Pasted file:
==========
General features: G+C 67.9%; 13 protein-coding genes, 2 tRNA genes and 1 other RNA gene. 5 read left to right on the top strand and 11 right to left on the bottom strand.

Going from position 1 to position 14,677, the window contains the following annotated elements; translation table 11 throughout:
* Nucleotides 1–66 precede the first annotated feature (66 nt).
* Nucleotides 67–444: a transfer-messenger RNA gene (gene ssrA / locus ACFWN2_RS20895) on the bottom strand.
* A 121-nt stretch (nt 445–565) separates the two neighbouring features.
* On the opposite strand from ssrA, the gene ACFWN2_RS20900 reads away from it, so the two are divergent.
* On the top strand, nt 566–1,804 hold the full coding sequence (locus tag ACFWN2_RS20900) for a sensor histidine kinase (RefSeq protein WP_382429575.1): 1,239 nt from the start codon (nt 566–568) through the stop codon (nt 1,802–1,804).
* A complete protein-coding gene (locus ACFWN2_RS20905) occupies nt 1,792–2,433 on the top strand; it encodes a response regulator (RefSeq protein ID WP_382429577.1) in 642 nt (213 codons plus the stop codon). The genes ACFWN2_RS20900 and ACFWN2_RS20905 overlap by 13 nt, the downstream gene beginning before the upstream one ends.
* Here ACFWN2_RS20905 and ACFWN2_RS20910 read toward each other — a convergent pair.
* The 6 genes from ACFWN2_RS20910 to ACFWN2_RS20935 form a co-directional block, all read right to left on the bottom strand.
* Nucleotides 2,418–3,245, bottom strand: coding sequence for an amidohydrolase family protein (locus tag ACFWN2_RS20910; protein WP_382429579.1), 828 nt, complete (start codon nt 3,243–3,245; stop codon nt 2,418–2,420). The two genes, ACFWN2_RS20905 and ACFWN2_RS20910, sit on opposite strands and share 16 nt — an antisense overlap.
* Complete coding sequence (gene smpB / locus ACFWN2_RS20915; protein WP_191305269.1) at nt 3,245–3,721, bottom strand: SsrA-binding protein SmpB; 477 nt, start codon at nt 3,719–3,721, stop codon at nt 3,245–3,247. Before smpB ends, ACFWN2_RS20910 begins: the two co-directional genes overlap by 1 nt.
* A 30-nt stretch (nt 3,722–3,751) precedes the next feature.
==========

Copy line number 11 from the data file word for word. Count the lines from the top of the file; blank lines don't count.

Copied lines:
* Nucleotides 2,418–3,245, bottom strand: coding sequence for an amidohydrolase family protein (locus tag ACFWN2_RS20910; protein WP_382429579.1), 828 nt, complete (start codon nt 3,243–3,245; stop codon nt 2,418–2,420). The two genes, ACFWN2_RS20905 and ACFWN2_RS20910, sit on opposite strands and share 16 nt — an antisense overlap.